Varsities shun Shodhganga; quality goes for a toss

R. Ravikanth Reddy
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Reflecting the utter lack of seriousness shown by the authorities to ensure quality research in varsities, not a single State university figures in the Shodhganga project where Ph.D theses are submitted by universities across the country to share knowledge and root out plagiarism.

Shodhganga is a portal hosted by the Information and Library Network (INFLIBNET), an autonomous body promoted by the University Grants Commission (UGC). More than 100 universities have already joined the project, a national repository of the Electronic Theses Dissertations (ETD).

The only universities from the State that have signed MoUs with Shodhganga are the University of Hyderabad, which is a Central university, and JNTU Hyderabad, a technological university. None of the conventional universities in the State has shown the desire to join the project and improve research quality. “Universities are least bothered about quality, and top officials are more concerned about day-to-day affairs without realising that it is the research output that determines quality,” said a senior professor.

Interestingly, UGC norms issued in 2009 for award of Ph.D degrees make it mandatory for universities to submit electronic versions of theses within a month after degrees are awarded. Osmania University officials maintained that they were on the verge of signing an MoU with Shodhganga. “The modalities are being worked out, and soon we will be part of it,” an official said.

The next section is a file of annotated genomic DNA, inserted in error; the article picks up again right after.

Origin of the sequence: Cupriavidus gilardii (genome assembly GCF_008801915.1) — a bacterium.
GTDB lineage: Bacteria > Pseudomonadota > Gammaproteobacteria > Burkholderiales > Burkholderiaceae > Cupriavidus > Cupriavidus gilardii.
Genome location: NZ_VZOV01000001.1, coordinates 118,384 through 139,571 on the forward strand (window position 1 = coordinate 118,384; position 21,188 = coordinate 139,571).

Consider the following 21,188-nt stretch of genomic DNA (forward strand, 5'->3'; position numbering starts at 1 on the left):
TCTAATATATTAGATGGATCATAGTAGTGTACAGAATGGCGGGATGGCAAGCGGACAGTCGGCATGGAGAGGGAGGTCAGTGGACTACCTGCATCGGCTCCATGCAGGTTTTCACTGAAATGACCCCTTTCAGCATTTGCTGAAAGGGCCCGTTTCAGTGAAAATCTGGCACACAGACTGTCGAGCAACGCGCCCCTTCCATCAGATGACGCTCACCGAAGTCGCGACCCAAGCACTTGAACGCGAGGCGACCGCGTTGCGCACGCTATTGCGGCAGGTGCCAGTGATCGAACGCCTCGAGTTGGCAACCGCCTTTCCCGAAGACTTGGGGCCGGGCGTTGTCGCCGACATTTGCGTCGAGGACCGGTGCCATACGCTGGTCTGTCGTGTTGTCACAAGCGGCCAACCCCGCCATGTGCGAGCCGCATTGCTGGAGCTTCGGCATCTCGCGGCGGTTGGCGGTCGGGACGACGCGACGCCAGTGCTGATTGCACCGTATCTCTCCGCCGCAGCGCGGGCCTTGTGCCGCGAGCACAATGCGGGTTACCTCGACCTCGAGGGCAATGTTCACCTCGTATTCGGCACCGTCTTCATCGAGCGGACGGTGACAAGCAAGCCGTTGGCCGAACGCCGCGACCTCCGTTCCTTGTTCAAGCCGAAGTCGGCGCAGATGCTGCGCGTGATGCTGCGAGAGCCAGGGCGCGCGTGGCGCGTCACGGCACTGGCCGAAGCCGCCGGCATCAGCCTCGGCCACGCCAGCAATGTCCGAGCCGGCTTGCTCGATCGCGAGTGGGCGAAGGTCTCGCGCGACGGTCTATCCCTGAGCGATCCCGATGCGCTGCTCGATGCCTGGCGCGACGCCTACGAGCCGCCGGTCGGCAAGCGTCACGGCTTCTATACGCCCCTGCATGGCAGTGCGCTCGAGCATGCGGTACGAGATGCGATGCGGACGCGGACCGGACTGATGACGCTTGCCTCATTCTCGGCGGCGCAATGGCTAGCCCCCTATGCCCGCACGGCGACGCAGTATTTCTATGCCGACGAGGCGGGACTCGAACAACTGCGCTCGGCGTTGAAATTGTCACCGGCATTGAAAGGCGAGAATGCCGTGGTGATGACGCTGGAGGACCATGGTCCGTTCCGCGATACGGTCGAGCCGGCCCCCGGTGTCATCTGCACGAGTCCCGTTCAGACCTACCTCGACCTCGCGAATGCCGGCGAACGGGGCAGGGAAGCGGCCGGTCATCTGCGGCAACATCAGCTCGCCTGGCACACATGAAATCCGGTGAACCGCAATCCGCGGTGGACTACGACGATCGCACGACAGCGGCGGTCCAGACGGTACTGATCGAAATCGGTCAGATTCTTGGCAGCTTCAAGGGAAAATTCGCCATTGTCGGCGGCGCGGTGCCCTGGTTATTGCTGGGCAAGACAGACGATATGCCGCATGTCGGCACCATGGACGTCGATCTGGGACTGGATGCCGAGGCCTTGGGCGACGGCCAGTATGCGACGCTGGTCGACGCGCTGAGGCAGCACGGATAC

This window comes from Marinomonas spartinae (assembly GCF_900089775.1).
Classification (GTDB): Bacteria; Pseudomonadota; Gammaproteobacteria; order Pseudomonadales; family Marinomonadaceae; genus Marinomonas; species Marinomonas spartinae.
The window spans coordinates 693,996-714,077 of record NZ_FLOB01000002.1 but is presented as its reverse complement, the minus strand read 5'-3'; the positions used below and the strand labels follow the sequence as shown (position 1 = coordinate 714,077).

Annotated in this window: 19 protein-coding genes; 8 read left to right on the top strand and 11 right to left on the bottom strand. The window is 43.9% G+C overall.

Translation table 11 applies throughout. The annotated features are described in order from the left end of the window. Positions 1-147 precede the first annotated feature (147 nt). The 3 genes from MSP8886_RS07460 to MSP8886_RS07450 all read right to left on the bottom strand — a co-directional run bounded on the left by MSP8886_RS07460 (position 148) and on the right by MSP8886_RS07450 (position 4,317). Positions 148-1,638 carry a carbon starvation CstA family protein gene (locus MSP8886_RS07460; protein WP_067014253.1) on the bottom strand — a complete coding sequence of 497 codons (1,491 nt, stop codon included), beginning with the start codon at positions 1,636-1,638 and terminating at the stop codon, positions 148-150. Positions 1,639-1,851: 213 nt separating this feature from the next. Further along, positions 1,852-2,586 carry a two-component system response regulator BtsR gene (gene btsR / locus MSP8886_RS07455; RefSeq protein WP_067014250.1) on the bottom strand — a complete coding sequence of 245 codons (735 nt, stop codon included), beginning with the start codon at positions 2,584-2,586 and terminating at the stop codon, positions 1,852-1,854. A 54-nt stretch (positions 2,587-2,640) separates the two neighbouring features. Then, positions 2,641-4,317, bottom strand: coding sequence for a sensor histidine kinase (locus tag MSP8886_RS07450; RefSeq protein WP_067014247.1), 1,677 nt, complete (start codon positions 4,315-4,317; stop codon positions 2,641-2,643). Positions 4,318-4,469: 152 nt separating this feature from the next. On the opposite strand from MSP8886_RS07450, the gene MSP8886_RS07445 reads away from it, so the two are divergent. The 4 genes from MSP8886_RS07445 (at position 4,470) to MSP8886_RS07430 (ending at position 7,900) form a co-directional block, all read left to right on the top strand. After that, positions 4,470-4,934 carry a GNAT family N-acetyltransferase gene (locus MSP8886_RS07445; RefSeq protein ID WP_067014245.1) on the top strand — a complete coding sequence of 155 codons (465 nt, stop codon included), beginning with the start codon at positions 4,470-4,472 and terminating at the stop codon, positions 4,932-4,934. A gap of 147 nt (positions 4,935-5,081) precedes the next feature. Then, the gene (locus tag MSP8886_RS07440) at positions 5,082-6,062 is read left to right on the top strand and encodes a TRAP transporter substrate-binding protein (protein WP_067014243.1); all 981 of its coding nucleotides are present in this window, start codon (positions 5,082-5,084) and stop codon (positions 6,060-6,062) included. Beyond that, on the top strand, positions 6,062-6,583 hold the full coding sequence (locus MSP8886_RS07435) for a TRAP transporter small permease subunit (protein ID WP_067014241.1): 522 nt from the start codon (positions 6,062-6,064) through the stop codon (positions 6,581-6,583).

On the disinterest shown by State varsities, AP State Council of Higher Education (APSCHE) Chairman P. Jayaprakash Rao said the UGC also had to take the blame as it did not create the required awareness. Information is not passed on to Central agencies such as APSCHE, but it goes to the university directly, thus getting lost in the melee. Ph.D admissions and the output in most State universities are more in the news for controversies than accomplishments. In some universities the number of Ph.D students is more than that of postgraduate students. Varsities like Dravidian University ‘outsourced’ Ph.D admissions, increasing the intake to more than 3,000. The method was followed by a few others, leading to controversies and legal issues.

The advantages of Shodhganga make it an interesting proposition. Universities that sign the MoU get anti-plagiarism software, which keeps students and supervisors in check. Plagiarism is reported to be rampant in universities, and supervisors let it go thanks to pressure from above. JNTUH is perhaps the only university in the State that has embedded anti-plagiarism software into its system, and copied research thesis is rejected outright, with the software effectively detecting the source of reproduction. Uploading on Shodhganga helps in Indian varsities’ research output accessed by the academic world outside and retrieval of content by research scholars for their theses.

Except JNTUH, no State university figures in Shodhganga project where the Ph.D theses are submitted by universities to root out plagiarism



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